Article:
Inside the castle there is a museum where you can learn about Japanese castles and the history of Japan. There is also a section about Hiroshima Castle itself and about the ancient history of Hiroshima (hundreds of years before the bombing) and the region around it.
The view from the top of the castle is nice as well and despite it’s depressing history, Hiroshima is a nice city to spend some time. It’s green, open and compact enough to explore on foot.
Hiroshima travel budget
- I spent 1 day and 1 night in Hiroshima and traveled with my husband.
- Our trip to Japan was in April/May 2016. The exchange rate around that time was approximately €1 = 125JPY (¥) and $1 = 110JPY (¥).
Our expenses in Hiroshima can be divided into 4 categories
- Accommodation: 33% of our costs.
- Transport: 29% of our costs (I allocated 1/5th of the costs of our railway pass, read more below).
- Food: 31% of our costs.
- Activities: 7% of our costs (the entrance fee for the Hiroshima Peace Memorial museum was ¥200 per person and ¥370 per person for Hiroshima Castle).
How to get to Hiroshima from Osaka
Note: if you plan to do a lot of long-distance travel during your trip to Japan, it’s worth looking into purchasing the Japan Rail Pass, which covers all of Japan (instead of a local area pass like the one we purchased).
One of our Japan bucket list items was traveling on the famous bullet train, aka the Shinkansen. And so we traveled from Shin-Osaka to Hiroshima station in this wicket looking train!
I can now say from personal experience: the bullet train is awesome! When it’s pulling up you wonder if, at some point, it will stop accelerating. It’s just going so fast (max 320 km/h)!
In Hiroshima itself we got around on foot, the places to visit are near to each other and our hotel was situated between these sites and Hiroshima station, pretty much perfect.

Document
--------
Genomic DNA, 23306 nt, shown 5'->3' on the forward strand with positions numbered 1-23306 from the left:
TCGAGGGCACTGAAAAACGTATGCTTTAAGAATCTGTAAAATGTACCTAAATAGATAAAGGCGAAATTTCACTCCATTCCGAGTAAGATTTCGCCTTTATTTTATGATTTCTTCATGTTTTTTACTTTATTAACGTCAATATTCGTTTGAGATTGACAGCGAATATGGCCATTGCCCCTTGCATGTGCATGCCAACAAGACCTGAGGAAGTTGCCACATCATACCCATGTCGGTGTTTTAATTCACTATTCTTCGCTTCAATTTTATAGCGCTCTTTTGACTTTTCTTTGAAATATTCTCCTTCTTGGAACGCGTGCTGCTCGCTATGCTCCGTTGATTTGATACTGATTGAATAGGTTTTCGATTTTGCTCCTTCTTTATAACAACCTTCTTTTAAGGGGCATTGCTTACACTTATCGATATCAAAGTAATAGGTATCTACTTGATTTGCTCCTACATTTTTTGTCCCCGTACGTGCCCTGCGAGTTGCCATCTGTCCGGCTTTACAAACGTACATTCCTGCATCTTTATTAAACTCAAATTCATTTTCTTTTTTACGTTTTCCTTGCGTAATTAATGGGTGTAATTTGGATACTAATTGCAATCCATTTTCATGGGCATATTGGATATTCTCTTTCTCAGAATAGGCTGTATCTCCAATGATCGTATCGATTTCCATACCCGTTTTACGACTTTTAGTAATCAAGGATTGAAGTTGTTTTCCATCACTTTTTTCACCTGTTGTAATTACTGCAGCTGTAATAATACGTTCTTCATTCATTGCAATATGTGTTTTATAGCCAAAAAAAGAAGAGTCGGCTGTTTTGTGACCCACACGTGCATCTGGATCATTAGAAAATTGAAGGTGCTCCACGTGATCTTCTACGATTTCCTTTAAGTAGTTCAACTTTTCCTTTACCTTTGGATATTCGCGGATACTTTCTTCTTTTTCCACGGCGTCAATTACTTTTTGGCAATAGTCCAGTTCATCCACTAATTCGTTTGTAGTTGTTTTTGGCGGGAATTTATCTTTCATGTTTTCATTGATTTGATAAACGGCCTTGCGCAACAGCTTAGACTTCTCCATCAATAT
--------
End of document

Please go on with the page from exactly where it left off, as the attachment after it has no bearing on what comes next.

Where to stay in Hiroshima on a budget
We stayed at the Hiroshima Pacific Hotel. Funny thing, we booked this hotel at Hiroshima station while having dinner and arrived about 30 minutes after making our booking. Nevertheless, our printed reservation lay behind the hotel desk and our check-in couldn’t have been smoother. True Japanese efficiency!
What I liked
+ Great location (within walking distance or the JR station, the Peace Memorial Park and Hiroshima Castle).
+ Free tea and coffee available.
+ Free luggage storage after we checked out.
What I didn’t like
– The room was quite small, which was okay for us. We had slept in our car for 4 nights on Hokkaido, to us any place where you could stand up straight seemed pretty spacious. But anyway, if you have lots of luggage this may not be the hotel for you.
Where to eat in Hiroshima
We read about a great Thai place in the Lonely Planet and after some searching we found the tiny restaurant in a little alley. The set lunch menu consisted of a spicy green curry, rice, a little salad and an omelet, it was absolutely delicious!
The Japanese lady running the place was very friendly and took a couple of pictures of us for the Facebook page. I still haven’t found that FB page, probably because he name is in Japanese. If you find it, let me know!
If you have time (which unfortunately we did not) you can do a Thai cooking class: it’s a 3 hour class where you learn to cook 3 menus in a group of max. 5 people. Costs are ¥5000/€40/$45 per person.
Where to eat this: Osanpo Masara, 9-28 Nakajimachō, Naka-ku, Hiroshima-shi, Hiroshima-ken 730-0811, Japan, +81 90-9465-6352
At the station of Hiroshima we found a great little ramen place between 7-11 and a donut shop. Order your dish the Japanese way by throwing in some money and pressing the button of the dish you like.
Where to eat this: 驛麺家 Matsubaracho, 〒732-0822, 1-2 Matsubaracho, Minami Ward, Hiroshima, Hiroshima Prefecture 732-0822, +81 82-261-1678
Map of our Hiroshima itinerary
In the map below you can find all the places mentioned above (including the hotel and places to eat).
One day in Hiroshima: in conclusion
You can download the map and the budget breakdown infographic below. If you want to read more about Japan, be sure to check out my other Japan posts!